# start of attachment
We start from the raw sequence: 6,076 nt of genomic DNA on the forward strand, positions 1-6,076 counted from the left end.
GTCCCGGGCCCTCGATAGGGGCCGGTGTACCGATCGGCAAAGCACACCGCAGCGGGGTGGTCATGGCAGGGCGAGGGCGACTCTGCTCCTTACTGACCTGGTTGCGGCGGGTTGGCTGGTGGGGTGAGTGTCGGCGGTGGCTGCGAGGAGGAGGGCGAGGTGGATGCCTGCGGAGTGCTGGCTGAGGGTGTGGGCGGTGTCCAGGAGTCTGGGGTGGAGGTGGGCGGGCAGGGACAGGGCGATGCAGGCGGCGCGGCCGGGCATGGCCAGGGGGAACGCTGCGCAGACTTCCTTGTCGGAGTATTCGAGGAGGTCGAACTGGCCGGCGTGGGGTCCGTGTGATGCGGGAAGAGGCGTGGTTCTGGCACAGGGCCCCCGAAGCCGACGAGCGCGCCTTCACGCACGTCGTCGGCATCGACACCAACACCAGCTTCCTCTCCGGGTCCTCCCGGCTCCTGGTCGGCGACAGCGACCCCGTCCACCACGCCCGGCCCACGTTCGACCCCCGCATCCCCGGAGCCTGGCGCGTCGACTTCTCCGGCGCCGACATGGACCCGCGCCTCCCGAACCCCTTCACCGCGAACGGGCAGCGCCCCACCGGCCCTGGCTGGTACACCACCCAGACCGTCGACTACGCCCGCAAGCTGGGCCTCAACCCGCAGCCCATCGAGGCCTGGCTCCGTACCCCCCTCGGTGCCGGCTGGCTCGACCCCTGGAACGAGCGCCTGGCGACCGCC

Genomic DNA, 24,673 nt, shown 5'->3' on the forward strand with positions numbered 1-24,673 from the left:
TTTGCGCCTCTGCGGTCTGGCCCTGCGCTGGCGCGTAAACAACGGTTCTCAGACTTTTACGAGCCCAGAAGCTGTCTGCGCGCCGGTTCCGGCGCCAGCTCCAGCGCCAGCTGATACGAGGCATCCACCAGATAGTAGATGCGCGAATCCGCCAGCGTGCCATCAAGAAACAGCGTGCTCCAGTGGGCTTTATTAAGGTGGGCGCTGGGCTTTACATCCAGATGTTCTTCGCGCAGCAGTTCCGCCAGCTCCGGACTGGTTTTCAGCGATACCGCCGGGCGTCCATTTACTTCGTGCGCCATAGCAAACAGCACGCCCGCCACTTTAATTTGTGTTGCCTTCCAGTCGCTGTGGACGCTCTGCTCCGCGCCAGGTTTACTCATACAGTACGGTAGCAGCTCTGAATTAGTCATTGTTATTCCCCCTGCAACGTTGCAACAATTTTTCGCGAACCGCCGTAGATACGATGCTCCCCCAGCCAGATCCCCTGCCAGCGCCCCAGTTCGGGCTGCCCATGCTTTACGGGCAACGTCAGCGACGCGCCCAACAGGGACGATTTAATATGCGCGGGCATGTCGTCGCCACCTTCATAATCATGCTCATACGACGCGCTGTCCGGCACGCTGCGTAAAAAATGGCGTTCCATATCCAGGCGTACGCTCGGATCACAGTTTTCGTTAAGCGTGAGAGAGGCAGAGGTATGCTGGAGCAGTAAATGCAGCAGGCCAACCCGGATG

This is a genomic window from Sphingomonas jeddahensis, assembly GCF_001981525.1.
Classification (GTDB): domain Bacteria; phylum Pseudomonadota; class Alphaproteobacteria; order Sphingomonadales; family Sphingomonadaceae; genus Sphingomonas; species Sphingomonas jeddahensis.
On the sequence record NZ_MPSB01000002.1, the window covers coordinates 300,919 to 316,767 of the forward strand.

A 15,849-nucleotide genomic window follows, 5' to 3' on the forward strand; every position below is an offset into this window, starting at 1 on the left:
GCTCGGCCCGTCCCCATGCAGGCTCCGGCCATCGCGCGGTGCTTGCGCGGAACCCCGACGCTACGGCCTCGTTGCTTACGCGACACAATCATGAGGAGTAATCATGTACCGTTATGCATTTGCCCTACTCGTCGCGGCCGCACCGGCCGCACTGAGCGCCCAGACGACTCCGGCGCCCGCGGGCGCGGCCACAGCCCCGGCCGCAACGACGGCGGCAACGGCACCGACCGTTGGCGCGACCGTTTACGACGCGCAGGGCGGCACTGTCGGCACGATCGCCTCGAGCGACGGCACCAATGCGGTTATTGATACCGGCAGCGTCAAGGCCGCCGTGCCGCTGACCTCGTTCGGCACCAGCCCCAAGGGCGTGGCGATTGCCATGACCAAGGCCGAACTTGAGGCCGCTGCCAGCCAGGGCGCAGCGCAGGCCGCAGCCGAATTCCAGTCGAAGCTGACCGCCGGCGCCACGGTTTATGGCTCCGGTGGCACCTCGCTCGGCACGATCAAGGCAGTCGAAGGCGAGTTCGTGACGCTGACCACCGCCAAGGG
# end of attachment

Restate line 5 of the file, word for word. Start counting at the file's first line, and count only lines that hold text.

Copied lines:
This is a genomic window from Sphingomonas jeddahensis, assembly GCF_001981525.1.